“I really wanted to say The Red and The Black, because if I were trapped on a desert island I might finally get around to reading this one, both volumes.”–Timothy Taylor

Timothy kindly recommended something that we could easily read in a month instead, whew!

The Grand Inquisitor by Feodor Dostoevsky

Recommended by Timothy Taylor, author of Stanley Park and The Blue Light Project.

To learn more about our “Special Guest” Book Recommendations project, please click here.

Rediscovering a great author

The Weed that Strings the Hangman's Bag by Alan BradleyI had completely forgotten about looking for the next book in Alan Bradley’s Flavia de Luce Mysteries until Leah posted an article on fb featuring  The Sweetness at the Bottom of the Pie. I went right to my library’s website and reserved the next two books and, because I’m not known for my patience, I went to the village library (actually a reading room) to look for them there. Success! I came home with the second book, The Weed That Strings the Hangman’s Bag. I just have to finish the book I’m on now (no, I’m not saying what it is, everyone reads “candy” books sometimes!) and then I can dig in. Hopefully the third book, A Red Herring Without Mustard, comes in soon.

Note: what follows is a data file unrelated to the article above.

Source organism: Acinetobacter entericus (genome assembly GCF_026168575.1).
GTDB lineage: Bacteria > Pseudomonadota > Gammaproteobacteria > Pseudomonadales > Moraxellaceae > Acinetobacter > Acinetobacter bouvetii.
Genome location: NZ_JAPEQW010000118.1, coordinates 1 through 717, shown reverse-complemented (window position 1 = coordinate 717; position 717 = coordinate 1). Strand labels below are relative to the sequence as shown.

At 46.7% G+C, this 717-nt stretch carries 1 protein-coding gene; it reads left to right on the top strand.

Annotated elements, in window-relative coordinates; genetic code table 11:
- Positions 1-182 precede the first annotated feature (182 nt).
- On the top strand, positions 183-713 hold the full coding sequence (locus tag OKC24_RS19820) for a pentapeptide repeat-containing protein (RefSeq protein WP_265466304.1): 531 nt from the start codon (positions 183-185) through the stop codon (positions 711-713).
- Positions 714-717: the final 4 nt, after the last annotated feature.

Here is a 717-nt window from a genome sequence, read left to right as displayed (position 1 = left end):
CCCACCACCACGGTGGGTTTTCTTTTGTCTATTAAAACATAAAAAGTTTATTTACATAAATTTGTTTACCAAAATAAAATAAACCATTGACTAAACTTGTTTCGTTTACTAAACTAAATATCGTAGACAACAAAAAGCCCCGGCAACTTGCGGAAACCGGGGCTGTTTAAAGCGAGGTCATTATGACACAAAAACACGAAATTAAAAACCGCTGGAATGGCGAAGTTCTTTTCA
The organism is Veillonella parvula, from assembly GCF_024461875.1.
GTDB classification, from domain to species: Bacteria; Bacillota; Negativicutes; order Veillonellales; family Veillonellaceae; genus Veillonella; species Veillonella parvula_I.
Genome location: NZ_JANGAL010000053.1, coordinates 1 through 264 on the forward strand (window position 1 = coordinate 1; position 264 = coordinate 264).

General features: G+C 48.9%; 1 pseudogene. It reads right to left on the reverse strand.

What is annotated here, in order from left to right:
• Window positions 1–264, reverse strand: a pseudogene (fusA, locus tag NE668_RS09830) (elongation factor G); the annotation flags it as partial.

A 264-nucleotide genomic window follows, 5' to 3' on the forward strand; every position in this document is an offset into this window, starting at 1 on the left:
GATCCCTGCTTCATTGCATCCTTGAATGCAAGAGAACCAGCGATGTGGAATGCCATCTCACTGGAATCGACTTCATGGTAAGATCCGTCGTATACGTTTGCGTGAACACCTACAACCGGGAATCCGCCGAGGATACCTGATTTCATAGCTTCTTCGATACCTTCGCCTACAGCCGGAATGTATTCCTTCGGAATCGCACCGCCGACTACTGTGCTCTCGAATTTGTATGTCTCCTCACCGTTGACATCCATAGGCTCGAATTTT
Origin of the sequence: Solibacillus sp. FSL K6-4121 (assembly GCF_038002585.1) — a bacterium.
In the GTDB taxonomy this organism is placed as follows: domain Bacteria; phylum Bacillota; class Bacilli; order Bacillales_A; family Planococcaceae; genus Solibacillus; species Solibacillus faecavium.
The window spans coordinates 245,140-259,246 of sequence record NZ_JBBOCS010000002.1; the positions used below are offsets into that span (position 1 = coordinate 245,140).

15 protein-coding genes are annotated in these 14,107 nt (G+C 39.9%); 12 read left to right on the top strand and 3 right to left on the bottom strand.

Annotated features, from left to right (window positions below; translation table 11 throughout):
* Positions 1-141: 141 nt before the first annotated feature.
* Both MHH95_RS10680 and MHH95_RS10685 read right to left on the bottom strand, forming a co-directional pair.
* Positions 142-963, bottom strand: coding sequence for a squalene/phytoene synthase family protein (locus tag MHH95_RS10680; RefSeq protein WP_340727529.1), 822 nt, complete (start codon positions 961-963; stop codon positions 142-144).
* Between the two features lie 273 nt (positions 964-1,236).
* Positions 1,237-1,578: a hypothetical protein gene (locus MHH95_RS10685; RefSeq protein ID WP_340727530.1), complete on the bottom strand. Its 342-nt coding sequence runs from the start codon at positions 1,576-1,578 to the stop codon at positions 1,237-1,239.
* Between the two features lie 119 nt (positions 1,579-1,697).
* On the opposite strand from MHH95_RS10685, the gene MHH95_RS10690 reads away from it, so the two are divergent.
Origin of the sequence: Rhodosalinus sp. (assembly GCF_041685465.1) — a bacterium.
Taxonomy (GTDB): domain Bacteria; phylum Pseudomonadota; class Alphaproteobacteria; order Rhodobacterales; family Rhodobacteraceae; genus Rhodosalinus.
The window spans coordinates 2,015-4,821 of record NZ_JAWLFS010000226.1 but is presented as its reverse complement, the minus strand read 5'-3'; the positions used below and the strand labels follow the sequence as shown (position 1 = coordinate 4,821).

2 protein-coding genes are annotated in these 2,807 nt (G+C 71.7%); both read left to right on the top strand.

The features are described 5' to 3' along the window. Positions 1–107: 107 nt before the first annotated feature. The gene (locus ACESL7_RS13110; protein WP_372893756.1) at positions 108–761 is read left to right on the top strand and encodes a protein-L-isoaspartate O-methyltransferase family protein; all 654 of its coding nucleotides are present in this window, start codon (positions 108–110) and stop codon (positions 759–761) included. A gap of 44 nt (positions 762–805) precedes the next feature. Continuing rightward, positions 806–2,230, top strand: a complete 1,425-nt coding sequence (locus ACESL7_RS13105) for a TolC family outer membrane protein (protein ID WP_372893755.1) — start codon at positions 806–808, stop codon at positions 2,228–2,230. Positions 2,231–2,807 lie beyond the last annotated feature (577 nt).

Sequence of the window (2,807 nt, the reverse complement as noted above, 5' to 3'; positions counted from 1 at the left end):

Books: a Love Story

I just don’t seem to have much time to read right now. It’s frustrating, but it’s true.  I work six day a week and have kids and writing projects and household stuff to do, and reading has become a luxury reserved for those rare moments when I feel like I have “spare” time. Tonight, for instance, it’s 9:45, my kids have just gone to bed and I have a small writing contract to get done, I’m supposed to write five pages of my novel, and it’s my turn to write a blog post. In reality, I figure I have about 15 minutes left before I fall asleep at my desk.  Maybe ten…

But despite the fact that I don’t have much time to read them, books are strewn everywhere in my house. My favourites are usually in my bedroom, either in a precariously leaning stack beside my bed or actually IN my bed, buried somewhere under the covers.

My favourite books have always been well-loved. My definition of this is that I’m not exactly careful about keeping them pristine. They become bent and dog-eared, I open them and lay them flat, things get piled on top of them, tea gets spilled on them, they get dropped in baths.